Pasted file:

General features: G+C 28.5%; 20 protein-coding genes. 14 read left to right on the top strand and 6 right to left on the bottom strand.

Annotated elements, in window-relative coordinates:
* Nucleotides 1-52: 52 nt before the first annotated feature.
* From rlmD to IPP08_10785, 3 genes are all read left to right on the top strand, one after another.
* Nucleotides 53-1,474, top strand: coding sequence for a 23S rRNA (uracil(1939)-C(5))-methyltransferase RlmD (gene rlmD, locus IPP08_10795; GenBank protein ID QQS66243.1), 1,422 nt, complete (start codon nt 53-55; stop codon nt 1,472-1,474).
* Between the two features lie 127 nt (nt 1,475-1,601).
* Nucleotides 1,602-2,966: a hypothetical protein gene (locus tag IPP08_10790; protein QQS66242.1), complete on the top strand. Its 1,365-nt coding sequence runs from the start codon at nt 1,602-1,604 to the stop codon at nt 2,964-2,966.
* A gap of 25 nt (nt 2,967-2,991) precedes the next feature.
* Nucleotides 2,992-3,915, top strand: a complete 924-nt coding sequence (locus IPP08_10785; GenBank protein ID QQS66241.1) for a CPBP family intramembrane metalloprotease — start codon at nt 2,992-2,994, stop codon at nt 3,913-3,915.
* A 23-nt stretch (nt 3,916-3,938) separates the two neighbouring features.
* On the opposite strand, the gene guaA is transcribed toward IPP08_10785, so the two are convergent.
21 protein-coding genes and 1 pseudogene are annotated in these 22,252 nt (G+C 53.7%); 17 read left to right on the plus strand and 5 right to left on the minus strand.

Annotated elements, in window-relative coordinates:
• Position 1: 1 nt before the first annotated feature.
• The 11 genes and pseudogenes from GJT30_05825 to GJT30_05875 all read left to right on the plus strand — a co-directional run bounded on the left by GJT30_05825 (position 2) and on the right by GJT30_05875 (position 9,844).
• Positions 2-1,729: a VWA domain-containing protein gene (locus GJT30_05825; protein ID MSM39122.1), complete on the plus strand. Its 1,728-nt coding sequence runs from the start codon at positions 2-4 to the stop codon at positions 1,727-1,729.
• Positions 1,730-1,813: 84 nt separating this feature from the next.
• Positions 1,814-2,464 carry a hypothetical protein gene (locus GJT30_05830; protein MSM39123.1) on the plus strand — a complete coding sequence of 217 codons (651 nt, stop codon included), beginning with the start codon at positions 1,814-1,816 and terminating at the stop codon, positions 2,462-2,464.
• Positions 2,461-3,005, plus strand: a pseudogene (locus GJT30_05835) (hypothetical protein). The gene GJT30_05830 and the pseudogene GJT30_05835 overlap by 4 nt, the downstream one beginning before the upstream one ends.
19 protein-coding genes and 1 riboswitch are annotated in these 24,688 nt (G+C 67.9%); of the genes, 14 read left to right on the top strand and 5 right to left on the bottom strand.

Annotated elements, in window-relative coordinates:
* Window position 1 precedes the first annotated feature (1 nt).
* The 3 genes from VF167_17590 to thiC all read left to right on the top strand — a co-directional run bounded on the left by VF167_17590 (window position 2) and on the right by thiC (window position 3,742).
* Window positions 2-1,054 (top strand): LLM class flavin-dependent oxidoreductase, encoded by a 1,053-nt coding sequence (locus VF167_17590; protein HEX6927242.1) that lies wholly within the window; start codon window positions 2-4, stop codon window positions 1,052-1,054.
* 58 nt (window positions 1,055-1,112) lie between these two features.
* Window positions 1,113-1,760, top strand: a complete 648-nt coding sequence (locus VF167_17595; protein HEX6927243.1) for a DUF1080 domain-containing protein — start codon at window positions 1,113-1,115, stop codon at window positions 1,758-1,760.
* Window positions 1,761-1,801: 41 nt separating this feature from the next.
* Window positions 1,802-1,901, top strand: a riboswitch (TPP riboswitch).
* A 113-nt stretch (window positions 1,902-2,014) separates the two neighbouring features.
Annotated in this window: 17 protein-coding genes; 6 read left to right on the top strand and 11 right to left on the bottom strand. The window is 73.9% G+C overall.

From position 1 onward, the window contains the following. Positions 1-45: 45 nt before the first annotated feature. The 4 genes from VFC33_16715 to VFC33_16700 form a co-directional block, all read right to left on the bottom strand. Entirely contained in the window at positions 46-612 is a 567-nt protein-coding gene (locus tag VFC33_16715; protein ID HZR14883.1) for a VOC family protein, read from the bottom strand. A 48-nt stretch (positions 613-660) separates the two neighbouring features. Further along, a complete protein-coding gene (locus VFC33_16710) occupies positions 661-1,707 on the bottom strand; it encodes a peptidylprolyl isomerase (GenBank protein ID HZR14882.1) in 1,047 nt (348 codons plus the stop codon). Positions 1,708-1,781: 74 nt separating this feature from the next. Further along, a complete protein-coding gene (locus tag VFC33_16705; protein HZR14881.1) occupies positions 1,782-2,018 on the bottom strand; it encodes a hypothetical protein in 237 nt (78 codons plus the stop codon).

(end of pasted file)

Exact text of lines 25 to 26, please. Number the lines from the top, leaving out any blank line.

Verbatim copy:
* 58 nt (window positions 1,055-1,112) lie between these two features.
* Window positions 1,113-1,760, top strand: a complete 648-nt coding sequence (locus VF167_17595; protein HEX6927243.1) for a DUF1080 domain-containing protein — start codon at window positions 1,113-1,115, stop codon at window positions 1,758-1,760.